Fans of the critically-acclaimed drama Friday Night Lights remember Russell DeGrazier as the excitable Stan Traub, a passionate member of the East Dillon coaching staff in seasons four and five.
DeGrazier attended and received a master’s degree in film from the University of Southern California’s School of Cinema and Television and is a member of the Writers Guild of America. He has numerous writing credits to his name, including 1997’s critically-acclaimed short MAD Boy, I’ll Blow Your Blues Away. Be Mine, 2000’s Attraction — which he also directed — and Sunset Strip, starring Jared Leto, Simon Baker and Nick Stahl. He has also written for HBO and Fox Searchlight.
What made you decide to become an actor, and how did you get your start?
I’m really not an actor. I’m a writer. I acted as a teenager and in college, but as I started to work professionally during the summers, I quickly realized it wasn’t the life for me. When I started acting in my teenage years, it was an escape hatch for me.
How did you end up getting cast on Friday Night Lights? Had you seen the show previously and, if so, what were your thoughts?
During the WGA strike several years ago, I was at a local theater show in Dallas and commented to a buddy that I used to act. He told me I had time on my hands so why not? I auditioned and fortunately got some good parts in a handful of shows. Someone in the cast recommended me to an agent and FNL was one of my early auditions. I don’t go on many auditions. I’d never been on TV or in film. It’s funny, I had not seen the show. It just wasn’t on my radar at the time.
What did you enjoy most about being on the set of Friday Night Lights?
Kyle Chandler. He’s a good man. Meet him if you can. Spending that much time around Kyle made me a better man. Also, they let me ad lib a lot of my stuff on the show. The writer in me loved that!
During one season four episode of Friday Night Lights, your character is spotted in a gay bar by another character. But this is never addressed in future episodes. Did you think or hope that this aspect of your character would ever be explored further?
I think anybody who has such an interesting avenue open up wants to travel down it. But the show was already packed with characters by the time I arrived. I was later told they hadn’t actually planned for my character to stick around as long as he did. And from a completely different perspective, isn’t it great that the topic was ultimately made such a non-issue by leaving it alone?
Despite critical acclaim, Friday Night Lights struggled in the ratings and often seemed to be on the verge of cancellation. During filming, was that subject ever discussed amongst the cast, or do you and the other actors simply play your roles and hope for the best?
By season 4, NBC and DirecTV had signed a deal for seasons 4 and 5. The end date was already definitive by the time East Dillon arrived.
Where did Coach Traub end up? Did he join the coaching staff of the superteam after the series finale? If that was never officially addressed, where do you think he is now?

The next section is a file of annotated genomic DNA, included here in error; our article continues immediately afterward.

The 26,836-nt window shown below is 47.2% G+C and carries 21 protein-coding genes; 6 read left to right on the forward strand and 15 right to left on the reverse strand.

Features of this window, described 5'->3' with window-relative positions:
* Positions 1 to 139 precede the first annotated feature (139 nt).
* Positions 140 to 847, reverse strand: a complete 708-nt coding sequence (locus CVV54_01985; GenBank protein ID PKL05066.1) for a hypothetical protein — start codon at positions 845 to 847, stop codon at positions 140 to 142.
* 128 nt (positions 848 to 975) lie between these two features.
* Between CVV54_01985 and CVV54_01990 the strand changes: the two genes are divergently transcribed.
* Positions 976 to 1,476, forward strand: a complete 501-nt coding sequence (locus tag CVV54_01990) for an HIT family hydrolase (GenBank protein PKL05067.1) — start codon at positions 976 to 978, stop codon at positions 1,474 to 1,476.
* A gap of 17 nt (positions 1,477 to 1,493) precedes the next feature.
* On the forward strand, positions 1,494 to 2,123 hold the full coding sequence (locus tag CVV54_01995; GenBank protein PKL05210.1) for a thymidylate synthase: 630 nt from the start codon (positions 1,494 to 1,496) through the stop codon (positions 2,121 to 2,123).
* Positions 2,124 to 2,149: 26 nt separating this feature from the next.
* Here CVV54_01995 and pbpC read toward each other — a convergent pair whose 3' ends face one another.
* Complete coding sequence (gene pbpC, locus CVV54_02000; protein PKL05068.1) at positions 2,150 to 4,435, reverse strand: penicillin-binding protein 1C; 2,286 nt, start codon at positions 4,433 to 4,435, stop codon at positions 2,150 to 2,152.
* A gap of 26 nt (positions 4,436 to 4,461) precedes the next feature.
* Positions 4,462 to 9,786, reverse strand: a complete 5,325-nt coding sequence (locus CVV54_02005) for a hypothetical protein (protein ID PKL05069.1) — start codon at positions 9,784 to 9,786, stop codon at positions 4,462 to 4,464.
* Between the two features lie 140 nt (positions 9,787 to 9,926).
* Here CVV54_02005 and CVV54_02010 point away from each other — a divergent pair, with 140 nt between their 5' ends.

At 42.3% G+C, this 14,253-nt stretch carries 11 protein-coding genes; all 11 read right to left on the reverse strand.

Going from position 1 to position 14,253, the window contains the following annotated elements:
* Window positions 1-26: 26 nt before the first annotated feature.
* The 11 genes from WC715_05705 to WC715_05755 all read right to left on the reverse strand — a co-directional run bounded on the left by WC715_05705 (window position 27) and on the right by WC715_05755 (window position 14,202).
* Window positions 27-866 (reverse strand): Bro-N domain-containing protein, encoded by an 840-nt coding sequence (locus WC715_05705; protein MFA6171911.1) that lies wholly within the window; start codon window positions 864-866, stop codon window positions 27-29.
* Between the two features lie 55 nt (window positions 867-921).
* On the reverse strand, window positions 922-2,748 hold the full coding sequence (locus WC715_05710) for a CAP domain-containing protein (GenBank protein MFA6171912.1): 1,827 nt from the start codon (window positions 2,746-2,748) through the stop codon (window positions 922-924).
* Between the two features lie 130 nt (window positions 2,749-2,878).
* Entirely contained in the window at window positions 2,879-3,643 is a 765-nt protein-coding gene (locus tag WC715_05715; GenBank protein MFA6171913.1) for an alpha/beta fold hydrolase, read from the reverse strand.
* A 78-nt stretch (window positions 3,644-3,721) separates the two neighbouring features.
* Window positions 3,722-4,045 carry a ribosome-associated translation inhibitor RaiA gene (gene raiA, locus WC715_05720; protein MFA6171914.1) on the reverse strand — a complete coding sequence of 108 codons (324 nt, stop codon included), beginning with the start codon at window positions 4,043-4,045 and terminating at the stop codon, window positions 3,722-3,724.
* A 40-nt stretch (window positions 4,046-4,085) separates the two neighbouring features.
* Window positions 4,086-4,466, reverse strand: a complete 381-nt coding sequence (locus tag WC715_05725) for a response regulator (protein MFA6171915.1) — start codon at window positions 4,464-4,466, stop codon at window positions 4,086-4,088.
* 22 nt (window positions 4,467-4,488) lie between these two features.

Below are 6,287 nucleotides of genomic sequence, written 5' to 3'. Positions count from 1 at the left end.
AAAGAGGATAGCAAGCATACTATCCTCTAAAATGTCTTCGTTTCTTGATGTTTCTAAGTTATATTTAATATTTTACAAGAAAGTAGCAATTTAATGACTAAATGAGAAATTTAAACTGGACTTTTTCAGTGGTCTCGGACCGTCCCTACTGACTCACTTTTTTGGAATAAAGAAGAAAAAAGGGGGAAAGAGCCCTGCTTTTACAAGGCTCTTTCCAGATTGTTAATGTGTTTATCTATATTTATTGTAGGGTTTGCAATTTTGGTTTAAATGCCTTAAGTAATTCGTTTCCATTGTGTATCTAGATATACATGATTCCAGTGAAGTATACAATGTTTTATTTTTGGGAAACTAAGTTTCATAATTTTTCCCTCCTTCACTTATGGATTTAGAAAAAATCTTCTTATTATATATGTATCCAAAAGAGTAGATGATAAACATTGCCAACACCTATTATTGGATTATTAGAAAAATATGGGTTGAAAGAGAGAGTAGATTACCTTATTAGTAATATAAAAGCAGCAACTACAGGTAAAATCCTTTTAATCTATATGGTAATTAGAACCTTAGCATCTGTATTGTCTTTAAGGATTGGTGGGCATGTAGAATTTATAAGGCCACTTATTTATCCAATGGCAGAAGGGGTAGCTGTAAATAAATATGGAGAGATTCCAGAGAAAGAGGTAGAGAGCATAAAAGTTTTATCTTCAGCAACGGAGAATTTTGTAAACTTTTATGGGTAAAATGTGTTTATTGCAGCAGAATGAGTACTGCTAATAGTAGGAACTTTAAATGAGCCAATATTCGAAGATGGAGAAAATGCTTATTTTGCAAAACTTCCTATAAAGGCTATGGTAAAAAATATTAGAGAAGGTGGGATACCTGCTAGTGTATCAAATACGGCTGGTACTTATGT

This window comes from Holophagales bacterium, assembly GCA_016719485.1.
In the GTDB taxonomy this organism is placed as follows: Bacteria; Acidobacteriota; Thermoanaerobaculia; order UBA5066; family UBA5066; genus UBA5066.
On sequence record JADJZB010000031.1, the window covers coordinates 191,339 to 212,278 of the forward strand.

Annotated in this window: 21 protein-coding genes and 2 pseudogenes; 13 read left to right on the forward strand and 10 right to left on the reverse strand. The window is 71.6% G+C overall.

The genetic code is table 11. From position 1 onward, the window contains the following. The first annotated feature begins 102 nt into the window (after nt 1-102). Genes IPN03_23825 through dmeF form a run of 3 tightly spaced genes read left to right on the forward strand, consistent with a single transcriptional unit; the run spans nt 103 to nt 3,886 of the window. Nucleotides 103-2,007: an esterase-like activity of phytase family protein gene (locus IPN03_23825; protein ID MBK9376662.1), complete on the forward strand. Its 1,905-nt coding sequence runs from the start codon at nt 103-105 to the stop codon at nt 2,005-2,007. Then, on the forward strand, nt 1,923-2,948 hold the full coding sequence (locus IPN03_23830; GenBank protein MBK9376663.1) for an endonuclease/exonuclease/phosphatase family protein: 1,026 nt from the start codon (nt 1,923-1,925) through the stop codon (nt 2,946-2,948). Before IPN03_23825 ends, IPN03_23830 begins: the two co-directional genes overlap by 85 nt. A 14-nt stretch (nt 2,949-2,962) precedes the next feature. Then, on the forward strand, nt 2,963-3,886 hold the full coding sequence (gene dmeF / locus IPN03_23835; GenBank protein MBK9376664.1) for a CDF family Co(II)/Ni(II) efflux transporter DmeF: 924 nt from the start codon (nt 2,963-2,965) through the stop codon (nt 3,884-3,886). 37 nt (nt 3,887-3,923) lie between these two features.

Coach Taylor believed he’d gotten Stan ready to go out on his own. That was important to him. So Stan’s probably working to take a 1A Texas high school team to the state championship. He and coach talk all the time.
Do you worry that your career will be defined by your role on Friday Night Lights? In other words, in spite of your other projects, do you fear that people will always ask you stuff like, “Where did Coach Traub end up?”
Since I’m not primarily an actor, no. When diehards of FNL approach me, it is always an honor. It really is. To have been a part of a show that people cared about that much. With my writing career, it very rarely comes up in conversation.
Between Jason Street, Matt Saracen and Vince Howard, which quarterback do you think is most beloved in Dillon these days?
Who can I say but Vince Howard? I’m a loyal guy.
In terms of your writing career, how did you get your start? Was there one particular movie or show that inspired you to pursue screenwriting as a career?
It was a staggered process. In high school I received a lot of support from English teachers and one, Sue Passmore, even went so far as to say I would be a writer whether I knew it then or not. Entering film school after spending a lot of time as an actor or director in theater, I was intimidated to be creating without someone else’s blueprint. But I came to enjoy the challenge, even on really bad days. Once I could commit to just “see what’s there” it became a lot easier.
There’s a range of stuff that inspired and still continues to inspire me. Early on, any of Tarantino’s stuff, same with Almodovar, Shampoo, Nashville, Secrets and Lies, Deliverance, The Philadelphia Story.
How have you evolved as a writer over the years?
Well, I think I’m only starting to hit my stride now, to be honest. I’ve been fortunate to have hit the mark several isolated times in my career, a few times when the script made it to the very last stage of getting the greenlight at studios before falling apart, which is always a disappointment. I’m very late to the game in this but I’m finally willing to see myself more completely in shades of grey, and how effective a writer can you be if that’s not so?
What current television show is, in your opinion, the most well-written?
You know, I haven’t watched much television lately. I’ve been reading more. I do know there’s a lot of fantastic stuff in series now.
What are you working on now?
I’ve just finished a screenplay, LOCUST ROAD. It’s a small town violent thriller that has to do with close friendships and family. Also, a stage musical I was brought on to write the book for is heading into workshop in the fall. That’s called DEBUTANTE WARRIORS. And I’ve started a new screenplay, a sort of horror film concerning misplaced fear.